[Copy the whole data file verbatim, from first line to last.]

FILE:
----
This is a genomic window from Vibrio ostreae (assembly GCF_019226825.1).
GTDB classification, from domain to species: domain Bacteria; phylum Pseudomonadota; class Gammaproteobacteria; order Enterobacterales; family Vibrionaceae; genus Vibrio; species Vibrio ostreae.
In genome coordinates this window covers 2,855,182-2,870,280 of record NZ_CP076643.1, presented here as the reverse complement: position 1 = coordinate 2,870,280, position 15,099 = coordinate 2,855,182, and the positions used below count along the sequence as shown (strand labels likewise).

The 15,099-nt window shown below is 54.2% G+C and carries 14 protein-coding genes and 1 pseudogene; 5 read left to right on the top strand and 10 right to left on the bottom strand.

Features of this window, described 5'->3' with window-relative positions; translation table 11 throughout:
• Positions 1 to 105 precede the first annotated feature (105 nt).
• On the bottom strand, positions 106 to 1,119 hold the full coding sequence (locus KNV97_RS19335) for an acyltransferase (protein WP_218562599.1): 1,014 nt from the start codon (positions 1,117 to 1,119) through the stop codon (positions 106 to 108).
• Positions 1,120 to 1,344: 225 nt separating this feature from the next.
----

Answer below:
This is a genomic window from Vibrio ostreae (assembly GCF_019226825.1).
GTDB classification, from domain to species: domain Bacteria; phylum Pseudomonadota; class Gammaproteobacteria; order Enterobacterales; family Vibrionaceae; genus Vibrio; species Vibrio ostreae.
In genome coordinates this window covers 2,855,182-2,870,280 of record NZ_CP076643.1, presented here as the reverse complement: position 1 = coordinate 2,870,280, position 15,099 = coordinate 2,855,182, and the positions used below count along the sequence as shown (strand labels likewise).

The 15,099-nt window shown below is 54.2% G+C and carries 14 protein-coding genes and 1 pseudogene; 5 read left to right on the top strand and 10 right to left on the bottom strand.

Features of this window, described 5'->3' with window-relative positions; translation table 11 throughout:
• Positions 1 to 105 precede the first annotated feature (105 nt).
• On the bottom strand, positions 106 to 1,119 hold the full coding sequence (locus KNV97_RS19335) for an acyltransferase (protein WP_218562599.1): 1,014 nt from the start codon (positions 1,117 to 1,119) through the stop codon (positions 106 to 108).
• Positions 1,120 to 1,344: 225 nt separating this feature from the next.